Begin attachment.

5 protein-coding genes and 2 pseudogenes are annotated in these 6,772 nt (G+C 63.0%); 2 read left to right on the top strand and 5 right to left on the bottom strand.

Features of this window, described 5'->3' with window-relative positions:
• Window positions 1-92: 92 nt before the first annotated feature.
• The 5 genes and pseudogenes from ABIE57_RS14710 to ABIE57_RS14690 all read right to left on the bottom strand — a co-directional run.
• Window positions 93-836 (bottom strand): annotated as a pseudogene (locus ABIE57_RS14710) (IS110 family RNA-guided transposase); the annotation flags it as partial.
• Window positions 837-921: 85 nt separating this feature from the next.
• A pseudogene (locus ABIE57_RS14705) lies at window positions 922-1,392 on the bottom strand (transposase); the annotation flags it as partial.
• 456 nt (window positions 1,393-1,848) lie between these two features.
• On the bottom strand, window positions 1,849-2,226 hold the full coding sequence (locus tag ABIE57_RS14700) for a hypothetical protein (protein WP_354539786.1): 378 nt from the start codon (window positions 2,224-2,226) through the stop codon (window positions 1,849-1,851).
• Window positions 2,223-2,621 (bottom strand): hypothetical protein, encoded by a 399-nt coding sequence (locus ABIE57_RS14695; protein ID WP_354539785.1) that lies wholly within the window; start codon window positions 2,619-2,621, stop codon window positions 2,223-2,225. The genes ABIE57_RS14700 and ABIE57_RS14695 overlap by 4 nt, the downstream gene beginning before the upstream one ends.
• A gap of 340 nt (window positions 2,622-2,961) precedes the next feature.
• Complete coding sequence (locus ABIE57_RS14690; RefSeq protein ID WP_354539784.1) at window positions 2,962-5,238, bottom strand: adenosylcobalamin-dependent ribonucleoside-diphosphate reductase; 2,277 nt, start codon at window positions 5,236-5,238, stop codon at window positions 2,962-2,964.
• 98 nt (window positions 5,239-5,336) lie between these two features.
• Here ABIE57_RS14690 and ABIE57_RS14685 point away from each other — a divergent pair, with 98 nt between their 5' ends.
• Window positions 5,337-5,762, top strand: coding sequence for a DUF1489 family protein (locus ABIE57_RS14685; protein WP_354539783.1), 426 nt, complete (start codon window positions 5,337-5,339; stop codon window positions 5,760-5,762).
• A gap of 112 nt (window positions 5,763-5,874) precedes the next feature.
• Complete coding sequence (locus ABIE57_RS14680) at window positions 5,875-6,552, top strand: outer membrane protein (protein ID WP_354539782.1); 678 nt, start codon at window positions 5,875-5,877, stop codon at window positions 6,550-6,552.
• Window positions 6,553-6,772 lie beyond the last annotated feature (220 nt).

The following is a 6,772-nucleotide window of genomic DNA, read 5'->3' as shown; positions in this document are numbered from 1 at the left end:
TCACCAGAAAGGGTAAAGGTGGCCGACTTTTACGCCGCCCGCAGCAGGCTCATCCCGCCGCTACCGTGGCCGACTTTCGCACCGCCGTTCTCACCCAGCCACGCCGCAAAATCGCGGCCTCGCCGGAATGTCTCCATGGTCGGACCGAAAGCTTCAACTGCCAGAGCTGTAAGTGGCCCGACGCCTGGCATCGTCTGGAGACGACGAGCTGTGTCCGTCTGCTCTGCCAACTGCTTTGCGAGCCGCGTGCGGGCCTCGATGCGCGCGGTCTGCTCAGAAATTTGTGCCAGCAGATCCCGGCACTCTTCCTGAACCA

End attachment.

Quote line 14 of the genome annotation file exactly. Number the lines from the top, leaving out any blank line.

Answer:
• Here ABIE57_RS14690 and ABIE57_RS14685 point away from each other — a divergent pair, with 98 nt between their 5' ends.